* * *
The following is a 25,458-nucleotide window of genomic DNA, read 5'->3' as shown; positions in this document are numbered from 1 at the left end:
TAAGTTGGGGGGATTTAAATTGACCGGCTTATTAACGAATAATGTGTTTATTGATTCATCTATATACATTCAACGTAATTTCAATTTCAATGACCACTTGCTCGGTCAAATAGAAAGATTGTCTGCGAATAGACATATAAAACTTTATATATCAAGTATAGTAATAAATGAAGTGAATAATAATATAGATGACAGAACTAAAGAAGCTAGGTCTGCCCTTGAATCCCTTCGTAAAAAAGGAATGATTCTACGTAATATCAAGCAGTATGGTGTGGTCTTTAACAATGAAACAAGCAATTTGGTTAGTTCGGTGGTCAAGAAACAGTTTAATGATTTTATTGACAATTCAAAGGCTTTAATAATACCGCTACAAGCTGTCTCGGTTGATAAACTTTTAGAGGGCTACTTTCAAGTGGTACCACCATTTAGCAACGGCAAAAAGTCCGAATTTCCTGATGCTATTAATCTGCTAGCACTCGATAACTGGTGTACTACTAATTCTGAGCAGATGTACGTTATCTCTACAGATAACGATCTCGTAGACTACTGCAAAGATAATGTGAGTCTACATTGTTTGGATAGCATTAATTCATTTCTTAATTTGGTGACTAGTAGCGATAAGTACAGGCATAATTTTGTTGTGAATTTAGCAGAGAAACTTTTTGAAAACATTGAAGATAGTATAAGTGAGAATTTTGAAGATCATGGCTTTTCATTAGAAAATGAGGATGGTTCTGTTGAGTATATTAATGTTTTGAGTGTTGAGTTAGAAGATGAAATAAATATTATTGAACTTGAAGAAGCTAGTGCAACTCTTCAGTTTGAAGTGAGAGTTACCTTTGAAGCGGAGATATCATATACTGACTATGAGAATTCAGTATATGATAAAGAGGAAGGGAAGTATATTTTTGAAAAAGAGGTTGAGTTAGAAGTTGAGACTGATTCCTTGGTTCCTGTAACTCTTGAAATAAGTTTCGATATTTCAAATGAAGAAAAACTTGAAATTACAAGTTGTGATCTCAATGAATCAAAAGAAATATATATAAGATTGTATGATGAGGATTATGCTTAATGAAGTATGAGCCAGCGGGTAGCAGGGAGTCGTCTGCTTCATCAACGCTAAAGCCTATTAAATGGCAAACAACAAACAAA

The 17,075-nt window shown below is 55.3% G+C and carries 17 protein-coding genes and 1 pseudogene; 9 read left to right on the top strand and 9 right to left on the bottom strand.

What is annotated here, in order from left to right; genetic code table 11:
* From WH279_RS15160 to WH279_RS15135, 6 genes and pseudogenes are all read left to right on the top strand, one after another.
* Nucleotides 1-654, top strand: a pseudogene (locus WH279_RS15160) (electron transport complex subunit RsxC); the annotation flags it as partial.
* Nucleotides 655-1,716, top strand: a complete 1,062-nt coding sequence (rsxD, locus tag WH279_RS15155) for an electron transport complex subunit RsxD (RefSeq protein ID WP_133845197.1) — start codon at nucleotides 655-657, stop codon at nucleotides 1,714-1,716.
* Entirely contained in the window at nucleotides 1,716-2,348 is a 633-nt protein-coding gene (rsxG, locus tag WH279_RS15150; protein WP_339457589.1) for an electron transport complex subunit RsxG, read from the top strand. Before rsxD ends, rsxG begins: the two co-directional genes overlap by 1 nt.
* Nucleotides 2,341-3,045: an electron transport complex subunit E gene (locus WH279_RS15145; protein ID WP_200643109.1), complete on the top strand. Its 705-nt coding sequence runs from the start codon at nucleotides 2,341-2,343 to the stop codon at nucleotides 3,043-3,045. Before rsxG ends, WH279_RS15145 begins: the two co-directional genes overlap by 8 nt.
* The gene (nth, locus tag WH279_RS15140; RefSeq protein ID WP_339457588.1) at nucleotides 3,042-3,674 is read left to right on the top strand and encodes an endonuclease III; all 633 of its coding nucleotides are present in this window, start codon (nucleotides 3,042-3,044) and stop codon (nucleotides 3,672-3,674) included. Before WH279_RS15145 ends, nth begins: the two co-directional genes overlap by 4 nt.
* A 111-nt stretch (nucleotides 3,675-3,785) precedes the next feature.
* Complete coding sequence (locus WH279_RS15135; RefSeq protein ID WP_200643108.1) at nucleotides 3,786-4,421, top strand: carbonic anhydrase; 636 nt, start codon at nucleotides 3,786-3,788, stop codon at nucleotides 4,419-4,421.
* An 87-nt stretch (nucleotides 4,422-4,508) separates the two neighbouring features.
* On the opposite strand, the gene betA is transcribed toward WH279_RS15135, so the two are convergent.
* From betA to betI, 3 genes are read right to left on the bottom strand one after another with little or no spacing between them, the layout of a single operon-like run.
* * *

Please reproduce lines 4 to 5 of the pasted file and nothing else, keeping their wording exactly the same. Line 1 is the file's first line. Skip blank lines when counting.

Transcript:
What is annotated here, in order from left to right; genetic code table 11:
* From WH279_RS15160 to WH279_RS15135, 6 genes and pseudogenes are all read left to right on the top strand, one after another.